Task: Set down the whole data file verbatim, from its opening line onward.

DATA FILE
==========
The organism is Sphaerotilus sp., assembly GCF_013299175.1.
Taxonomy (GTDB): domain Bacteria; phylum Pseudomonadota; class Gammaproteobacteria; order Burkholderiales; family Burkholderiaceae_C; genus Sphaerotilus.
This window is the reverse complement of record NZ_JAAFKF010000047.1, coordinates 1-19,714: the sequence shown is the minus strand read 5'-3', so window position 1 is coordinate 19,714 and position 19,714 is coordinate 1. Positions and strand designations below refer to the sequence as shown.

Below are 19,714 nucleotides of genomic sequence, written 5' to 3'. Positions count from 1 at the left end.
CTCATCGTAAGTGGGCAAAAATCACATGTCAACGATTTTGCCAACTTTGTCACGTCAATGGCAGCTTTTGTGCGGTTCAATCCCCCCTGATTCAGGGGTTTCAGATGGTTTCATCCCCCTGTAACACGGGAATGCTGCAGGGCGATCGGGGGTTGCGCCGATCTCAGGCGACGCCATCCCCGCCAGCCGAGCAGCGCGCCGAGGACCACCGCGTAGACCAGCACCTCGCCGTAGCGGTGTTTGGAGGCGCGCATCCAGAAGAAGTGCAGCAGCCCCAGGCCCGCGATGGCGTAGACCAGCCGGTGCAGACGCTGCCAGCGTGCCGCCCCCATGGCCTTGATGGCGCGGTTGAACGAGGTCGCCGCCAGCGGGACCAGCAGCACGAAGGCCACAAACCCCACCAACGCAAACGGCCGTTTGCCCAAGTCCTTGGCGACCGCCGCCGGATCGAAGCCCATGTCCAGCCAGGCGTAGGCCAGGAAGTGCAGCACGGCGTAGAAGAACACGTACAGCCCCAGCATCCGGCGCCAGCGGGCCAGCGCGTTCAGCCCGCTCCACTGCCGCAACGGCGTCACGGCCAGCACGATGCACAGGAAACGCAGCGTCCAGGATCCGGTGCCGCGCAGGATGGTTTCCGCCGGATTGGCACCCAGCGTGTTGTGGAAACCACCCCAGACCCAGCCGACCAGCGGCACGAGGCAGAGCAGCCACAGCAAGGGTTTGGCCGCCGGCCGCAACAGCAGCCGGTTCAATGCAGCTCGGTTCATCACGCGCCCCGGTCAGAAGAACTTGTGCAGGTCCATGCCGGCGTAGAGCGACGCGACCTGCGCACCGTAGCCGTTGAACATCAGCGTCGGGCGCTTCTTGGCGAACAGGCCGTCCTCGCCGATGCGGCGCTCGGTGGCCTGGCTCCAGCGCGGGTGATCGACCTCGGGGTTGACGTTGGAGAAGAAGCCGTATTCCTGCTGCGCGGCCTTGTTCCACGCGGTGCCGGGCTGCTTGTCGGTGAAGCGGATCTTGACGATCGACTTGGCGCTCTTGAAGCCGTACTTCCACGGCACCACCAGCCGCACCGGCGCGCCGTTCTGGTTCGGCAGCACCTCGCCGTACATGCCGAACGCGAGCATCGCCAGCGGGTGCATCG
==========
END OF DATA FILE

The organism is Sphaerotilus sp., assembly GCF_013299175.1.
Taxonomy (GTDB): domain Bacteria; phylum Pseudomonadota; class Gammaproteobacteria; order Burkholderiales; family Burkholderiaceae_C; genus Sphaerotilus.
This window is the reverse complement of record NZ_JAAFKF010000047.1, coordinates 1-19,714: the sequence shown is the minus strand read 5'-3', so window position 1 is coordinate 19,714 and position 19,714 is coordinate 1. Positions and strand designations below refer to the sequence as shown.

Below are 19,714 nucleotides of genomic sequence, written 5' to 3'. Positions count from 1 at the left end.
CTCATCGTAAGTGGGCAAAAATCACATGTCAACGATTTTGCCAACTTTGTCACGTCAATGGCAGCTTTTGTGCGGTTCAATCCCCCCTGATTCAGGGGTTTCAGATGGTTTCATCCCCCTGTAACACGGGAATGCTGCAGGGCGATCGGGGGTTGCGCCGATCTCAGGCGACGCCATCCCCGCCAGCCGAGCAGCGCGCCGAGGACCACCGCGTAGACCAGCACCTCGCCGTAGCGGTGTTTGGAGGCGCGCATCCAGAAGAAGTGCAGCAGCCCCAGGCCCGCGATGGCGTAGACCAGCCGGTGCAGACGCTGCCAGCGTGCCGCCCCCATGGCCTTGATGGCGCGGTTGAACGAGGTCGCCGCCAGCGGGACCAGCAGCACGAAGGCCACAAACCCCACCAACGCAAACGGCCGTTTGCCCAAGTCCTTGGCGACCGCCGCCGGATCGAAGCCCATGTCCAGCCAGGCGTAGGCCAGGAAGTGCAGCACGGCGTAGAAGAACACGTACAGCCCCAGCATCCGGCGCCAGCGGGCCAGCGCGTTCAGCCCGCTCCACTGCCGCAACGGCGTCACGGCCAGCACGATGCACAGGAAACGCAGCGTCCAGGATCCGGTGCCGCGCAGGATGGTTTCCGCCGGATTGGCACCCAGCGTGTTGTGGAAACCACCCCAGACCCAGCCGACCAGCGGCACGAGGCAGAGCAGCCACAGCAAGGGTTTGGCCGCCGGCCGCAACAGCAGCCGGTTCAATGCAGCTCGGTTCATCACGCGCCCCGGTCAGAAGAACTTGTGCAGGTCCATGCCGGCGTAGAGCGACGCGACCTGCGCACCGTAGCCGTTGAACATCAGCGTCGGGCGCTTCTTGGCGAACAGGCCGTCCTCGCCGATGCGGCGCTCGGTGGCCTGGCTCCAGCGCGGGTGATCGACCTCGGGGTTGACGTTGGAGAAGAAGCCGTATTCCTGCTGCGCGGCCTTGTTCCACGCGGTGCCGGGCTGCTTGTCGGTGAAGCGGATCTTGACGATCGACTTGGCGCTCTTGAAGCCGTACTTCCACGGCACCACCAGCCGCACCGGCGCGCCGTTCTGGTTCGGCAGCACCTCGCCGTACATGCCGAACGCGAGCATCGCCAGCGGGTGCATCG